My mom explained that many Bangladeshis lived on the streets because they were poor. She told me that she would like to start a primary school for children where they could attend for free.
Though there is public education in Bangladesh, the schools are dilapidated and often consist of only one room. There are only one or two teachers for hundreds of kids from various grades. I’ve seen schools like this and remember a classroom with a ceiling that leaked when it rained.
A Beggar’s Story
Throughout my childhood, people often came to my yard to beg. There was one grandmother my mother seemed to befriend. She came with her grandchildren; the girl was around 8 years old and her younger brother about 4.
This family came to our house every Friday. My mom often asked them to stay for lunch and then gave the grandmother 500 taka notes, approximately six dollars.
Over these lunches on our balcony, my mother and the grandmother talked about their lives. I eavesdropped from the dining room. My mom talked about her life managing the family, her job, and pursuing her master’s degree at the university. The grandmother talked about her son and daughter-in-law who fought a lot. One day, her son left; the daughter-in-law left home a few days afterwards. That’s how the kids ended up living with the grandmother.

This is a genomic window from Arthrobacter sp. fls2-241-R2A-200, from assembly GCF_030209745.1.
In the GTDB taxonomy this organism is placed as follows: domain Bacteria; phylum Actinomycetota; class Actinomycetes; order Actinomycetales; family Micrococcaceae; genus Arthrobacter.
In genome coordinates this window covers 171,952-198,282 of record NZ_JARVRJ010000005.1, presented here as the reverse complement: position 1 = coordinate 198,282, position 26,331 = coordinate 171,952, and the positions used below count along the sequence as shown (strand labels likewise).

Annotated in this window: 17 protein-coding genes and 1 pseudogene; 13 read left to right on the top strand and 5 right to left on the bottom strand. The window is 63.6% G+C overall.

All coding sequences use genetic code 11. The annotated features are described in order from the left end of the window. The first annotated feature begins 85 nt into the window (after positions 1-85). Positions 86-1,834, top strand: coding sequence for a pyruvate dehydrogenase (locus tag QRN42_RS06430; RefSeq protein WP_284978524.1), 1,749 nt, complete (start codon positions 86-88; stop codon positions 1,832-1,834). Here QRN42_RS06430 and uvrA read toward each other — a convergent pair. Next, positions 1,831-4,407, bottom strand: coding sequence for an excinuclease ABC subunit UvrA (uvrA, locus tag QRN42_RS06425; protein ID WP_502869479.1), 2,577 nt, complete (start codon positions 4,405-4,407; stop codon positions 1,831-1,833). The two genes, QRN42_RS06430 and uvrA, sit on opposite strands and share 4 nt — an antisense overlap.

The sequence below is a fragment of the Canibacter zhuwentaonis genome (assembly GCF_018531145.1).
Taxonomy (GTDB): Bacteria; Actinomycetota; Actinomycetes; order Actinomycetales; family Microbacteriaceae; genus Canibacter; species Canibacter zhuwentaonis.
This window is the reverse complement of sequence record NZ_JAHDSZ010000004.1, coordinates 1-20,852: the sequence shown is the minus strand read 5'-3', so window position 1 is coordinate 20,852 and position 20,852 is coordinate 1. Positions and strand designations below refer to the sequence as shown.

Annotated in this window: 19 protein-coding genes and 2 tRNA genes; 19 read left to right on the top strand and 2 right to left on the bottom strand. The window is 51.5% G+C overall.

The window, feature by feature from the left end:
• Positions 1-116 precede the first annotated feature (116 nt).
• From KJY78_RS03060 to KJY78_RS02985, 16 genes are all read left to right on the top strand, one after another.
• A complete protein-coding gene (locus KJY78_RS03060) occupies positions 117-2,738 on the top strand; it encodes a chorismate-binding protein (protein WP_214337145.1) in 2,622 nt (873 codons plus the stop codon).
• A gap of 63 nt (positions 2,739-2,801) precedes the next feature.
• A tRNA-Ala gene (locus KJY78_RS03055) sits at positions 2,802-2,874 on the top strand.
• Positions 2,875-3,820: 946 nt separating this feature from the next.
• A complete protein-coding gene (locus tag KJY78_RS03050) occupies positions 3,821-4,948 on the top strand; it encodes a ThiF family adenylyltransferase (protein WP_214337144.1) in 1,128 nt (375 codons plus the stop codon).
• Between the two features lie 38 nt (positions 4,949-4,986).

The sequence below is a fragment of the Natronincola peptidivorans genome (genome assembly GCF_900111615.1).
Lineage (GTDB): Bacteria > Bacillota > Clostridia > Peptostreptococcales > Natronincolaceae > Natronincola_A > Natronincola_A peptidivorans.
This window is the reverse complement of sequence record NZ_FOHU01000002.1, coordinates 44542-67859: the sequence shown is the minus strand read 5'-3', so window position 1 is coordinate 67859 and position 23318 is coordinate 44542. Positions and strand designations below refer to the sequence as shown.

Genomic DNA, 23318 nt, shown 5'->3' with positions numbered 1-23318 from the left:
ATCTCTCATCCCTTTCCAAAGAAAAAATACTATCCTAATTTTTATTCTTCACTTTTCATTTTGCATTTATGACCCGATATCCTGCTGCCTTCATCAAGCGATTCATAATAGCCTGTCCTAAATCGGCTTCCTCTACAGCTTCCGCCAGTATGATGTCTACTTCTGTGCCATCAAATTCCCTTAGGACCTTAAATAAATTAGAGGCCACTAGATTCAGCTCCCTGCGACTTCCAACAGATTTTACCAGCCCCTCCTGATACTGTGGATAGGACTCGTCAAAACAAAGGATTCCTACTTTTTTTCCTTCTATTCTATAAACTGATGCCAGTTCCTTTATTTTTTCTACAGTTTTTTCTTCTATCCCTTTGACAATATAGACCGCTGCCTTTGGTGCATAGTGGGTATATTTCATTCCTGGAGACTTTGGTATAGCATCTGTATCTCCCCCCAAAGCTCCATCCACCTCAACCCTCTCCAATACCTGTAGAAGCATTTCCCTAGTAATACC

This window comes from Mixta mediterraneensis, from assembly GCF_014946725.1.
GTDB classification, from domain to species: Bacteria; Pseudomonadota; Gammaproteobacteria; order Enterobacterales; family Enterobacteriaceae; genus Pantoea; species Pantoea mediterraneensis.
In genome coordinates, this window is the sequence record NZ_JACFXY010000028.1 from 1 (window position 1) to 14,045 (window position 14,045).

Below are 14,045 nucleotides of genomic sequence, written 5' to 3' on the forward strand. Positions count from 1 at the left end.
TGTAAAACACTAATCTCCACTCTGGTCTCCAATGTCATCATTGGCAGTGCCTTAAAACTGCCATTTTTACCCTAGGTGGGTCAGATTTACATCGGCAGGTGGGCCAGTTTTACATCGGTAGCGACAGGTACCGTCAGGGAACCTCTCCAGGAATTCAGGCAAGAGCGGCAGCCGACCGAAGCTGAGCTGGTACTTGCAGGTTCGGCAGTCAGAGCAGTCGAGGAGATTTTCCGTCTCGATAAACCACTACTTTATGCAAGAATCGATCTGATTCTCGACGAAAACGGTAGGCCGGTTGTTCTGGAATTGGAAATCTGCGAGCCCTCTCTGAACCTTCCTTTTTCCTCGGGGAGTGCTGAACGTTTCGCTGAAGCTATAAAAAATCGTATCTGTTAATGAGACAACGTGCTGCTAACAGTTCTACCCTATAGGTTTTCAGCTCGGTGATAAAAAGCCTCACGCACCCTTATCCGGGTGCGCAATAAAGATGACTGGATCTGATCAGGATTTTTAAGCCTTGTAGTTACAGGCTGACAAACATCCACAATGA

If I had to pick a word to describe the grandmother, it would be “helpless.” Her legs trembled when she held the railing of the balcony to balance herself. When she spoke, her voice quivered.
Other poor people had come to my yard to beg, but this family made my heart break.
Maybe it was because the elderly woman reminded me of my own grandmother, or maybe the children reminded me of myself. What if the grandmother died? What would happen to her grandchildren? Where would they live and what would they eat? Did these two kids go to school?
After they left on those Fridays, I’d continue thinking about these questions as I jumped rope in our gigantic front yard filled with mango, guava, and litchi trees.
Nobel Prize Inspiration